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Author Topic: NSA Whistleblower interesting technical details  (Read 1673 times)

wraith808

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NSA Whistleblower interesting technical details
« on: September 12, 2012, 04:14:06 PM »
NSA Whistleblower Details How The NSA Has Spied On US Citizens Since 9/11

Quote
In a short video called "The Program," Binney explains how the agency took part of one of the programs he built and started using it to spy on virtually every U.S. citizen without warrants under the code-name Stellar Wind.

Binney details how the top-secret surveillance program, the scope of which has never been made public, can track electronic activities—phone calls, emails, banking and travel records, social media—and map them to collect "all the attributes that any individual has" in every type of activity and build a profile based on that data.

"So that now I can pull your entire life together from all those domains and map it out and show your entire life over time," Binney says.

40hz

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Re: NSA Whistleblower interesting technical details
« Reply #1 on: September 12, 2012, 05:24:58 PM »
Wow! Can you believe they did that? :tellme:

Seriously however, that's the real problem with surveillance technologies. They're addictive and they beg to be used. Sad when the people who have sworn an oath to protect the United States of America and all that it stands for have probably done more in the last 20 years to undermine it than the efforts of any "Evil Empire" ever did.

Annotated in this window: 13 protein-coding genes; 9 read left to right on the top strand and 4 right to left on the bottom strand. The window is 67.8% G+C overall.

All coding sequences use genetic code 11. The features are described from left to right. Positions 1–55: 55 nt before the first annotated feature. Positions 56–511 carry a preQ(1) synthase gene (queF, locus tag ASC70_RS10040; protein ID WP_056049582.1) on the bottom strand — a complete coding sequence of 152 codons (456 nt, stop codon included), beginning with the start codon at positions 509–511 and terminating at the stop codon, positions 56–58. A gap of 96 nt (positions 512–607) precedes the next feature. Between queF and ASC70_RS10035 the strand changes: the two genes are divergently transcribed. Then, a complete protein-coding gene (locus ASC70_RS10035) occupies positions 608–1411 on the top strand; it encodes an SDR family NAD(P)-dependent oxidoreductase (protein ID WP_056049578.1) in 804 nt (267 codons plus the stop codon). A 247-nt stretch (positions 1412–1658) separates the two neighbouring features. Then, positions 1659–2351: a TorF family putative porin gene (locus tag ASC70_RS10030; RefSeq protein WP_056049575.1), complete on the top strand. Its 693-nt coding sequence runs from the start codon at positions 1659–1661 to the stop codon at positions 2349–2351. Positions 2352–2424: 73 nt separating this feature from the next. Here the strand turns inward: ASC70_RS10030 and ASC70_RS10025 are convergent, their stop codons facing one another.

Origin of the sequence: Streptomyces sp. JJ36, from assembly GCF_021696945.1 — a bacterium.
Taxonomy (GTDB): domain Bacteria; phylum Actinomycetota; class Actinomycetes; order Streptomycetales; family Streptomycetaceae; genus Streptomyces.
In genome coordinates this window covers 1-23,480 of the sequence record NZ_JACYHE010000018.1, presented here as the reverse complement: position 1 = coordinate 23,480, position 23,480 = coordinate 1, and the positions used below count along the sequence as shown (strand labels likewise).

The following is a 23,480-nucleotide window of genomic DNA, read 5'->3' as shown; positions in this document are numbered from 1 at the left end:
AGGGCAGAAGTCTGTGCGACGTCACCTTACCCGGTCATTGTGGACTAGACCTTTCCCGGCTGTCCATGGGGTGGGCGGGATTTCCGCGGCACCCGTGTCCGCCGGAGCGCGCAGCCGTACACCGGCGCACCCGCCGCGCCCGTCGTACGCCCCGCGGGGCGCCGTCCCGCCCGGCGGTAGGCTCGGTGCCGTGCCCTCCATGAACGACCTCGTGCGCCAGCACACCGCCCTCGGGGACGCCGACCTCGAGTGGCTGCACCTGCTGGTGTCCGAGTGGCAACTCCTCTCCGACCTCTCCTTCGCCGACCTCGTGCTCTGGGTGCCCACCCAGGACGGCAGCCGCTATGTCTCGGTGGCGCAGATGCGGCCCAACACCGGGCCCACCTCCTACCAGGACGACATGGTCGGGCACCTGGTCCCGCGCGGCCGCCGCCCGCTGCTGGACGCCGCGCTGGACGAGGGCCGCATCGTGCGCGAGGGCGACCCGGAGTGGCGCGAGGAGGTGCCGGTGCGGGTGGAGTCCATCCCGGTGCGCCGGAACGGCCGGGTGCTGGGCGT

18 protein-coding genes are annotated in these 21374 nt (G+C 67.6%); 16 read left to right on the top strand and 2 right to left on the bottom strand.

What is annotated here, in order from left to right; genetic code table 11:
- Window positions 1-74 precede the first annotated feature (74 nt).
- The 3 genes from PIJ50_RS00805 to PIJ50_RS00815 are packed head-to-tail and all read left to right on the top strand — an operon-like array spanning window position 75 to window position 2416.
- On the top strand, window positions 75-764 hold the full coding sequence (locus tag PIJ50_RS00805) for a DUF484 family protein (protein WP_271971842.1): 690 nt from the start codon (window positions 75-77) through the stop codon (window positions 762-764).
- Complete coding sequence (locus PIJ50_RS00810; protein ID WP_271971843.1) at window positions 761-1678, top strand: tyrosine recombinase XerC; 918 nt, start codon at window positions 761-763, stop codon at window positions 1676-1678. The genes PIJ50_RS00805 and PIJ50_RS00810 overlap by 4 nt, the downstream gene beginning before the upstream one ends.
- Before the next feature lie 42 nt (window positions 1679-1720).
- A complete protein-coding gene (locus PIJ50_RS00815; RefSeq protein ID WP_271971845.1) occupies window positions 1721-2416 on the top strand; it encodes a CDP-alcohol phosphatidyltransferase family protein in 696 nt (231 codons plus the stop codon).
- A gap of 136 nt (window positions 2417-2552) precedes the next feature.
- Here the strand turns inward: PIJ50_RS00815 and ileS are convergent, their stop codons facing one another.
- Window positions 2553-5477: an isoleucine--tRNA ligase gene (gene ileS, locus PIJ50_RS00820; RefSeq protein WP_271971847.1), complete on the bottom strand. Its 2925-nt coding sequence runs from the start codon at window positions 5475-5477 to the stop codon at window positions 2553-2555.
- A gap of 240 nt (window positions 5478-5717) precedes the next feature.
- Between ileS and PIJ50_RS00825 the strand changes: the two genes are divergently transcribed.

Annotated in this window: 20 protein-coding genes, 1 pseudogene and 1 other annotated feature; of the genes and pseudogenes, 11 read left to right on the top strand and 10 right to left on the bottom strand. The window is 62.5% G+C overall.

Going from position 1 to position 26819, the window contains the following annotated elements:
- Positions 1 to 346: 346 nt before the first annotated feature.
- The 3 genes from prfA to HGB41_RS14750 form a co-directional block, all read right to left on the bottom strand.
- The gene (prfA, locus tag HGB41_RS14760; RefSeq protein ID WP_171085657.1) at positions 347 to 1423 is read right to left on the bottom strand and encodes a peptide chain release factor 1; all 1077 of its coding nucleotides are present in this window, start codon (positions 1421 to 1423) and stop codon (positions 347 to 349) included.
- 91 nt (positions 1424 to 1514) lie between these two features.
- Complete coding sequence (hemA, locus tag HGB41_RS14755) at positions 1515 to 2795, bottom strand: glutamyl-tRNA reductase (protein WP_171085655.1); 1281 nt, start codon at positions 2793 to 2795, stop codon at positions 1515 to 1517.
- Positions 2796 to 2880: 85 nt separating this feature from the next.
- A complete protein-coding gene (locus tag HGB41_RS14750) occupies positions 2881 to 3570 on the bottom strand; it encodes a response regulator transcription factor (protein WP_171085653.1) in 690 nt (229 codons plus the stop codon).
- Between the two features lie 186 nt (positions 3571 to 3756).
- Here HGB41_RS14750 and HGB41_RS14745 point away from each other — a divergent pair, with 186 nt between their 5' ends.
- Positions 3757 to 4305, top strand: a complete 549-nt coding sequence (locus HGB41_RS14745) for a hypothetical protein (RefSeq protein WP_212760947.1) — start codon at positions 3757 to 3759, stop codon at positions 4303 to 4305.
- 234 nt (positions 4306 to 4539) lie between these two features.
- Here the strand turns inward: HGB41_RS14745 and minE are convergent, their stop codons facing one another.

But that's what happens when the paranoia and political ideologies of some in power no longer allows them to see the fundamental difference between acts of patriotism and acts of treason. And once such people adopt the premise that "the ends justify the means," there can no longer be any difference.



Renegade

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Re: NSA Whistleblower interesting technical details
« Reply #2 on: September 12, 2012, 05:56:26 PM »
Wow! Can you believe they did that? :tellme:

Hahahahaha~! Very funny! :P
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Freedom is the right to be wrong, not the right to do wrong. - John Diefenbaker

SeraphimLabs

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Re: NSA Whistleblower interesting technical details
« Reply #3 on: September 13, 2012, 11:46:13 AM »
So that begs the question

If this is for real, how come they are unable to reliably provide evidence to put hardened criminals back in prison or to prevent con artists from scamming millions of dollars.

I would think if they were actually watching in that kind of detail, they'd be using it to clean up all the lesser crimes society is dealing with.

No, more likely they are going to deny the living daylight out of this existing at all, and migrate it to a new codename so that it is once again safely hidden away.

40hz

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Re: NSA Whistleblower interesting technical details
« Reply #4 on: September 13, 2012, 11:58:38 AM »
^Likely that's a variation of the Coventry gambit.

But the goal of this sort of thing isn't to prevent crime. It's to protect the security and secrecy of certain entrenched political interests.

Like Hoover said, justice is incidental to enforcing law and order. So is fighting crime since people who are victimized by criminals provide the convenient benefit of demanding more restrictive laws and a larger police presence to enforce them.

To those who pull strings, ongoing violent crime is a win-win. Especially for the proponents of expanded government authority.

superboyac

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Re: NSA Whistleblower interesting technical details
« Reply #5 on: September 13, 2012, 12:19:27 PM »
^Likely that's a variation of the Coventry gambit.

But the goal of this sort of thing isn't to prevent crime. It's to protect the security and secrecy of certain entrenched political interests.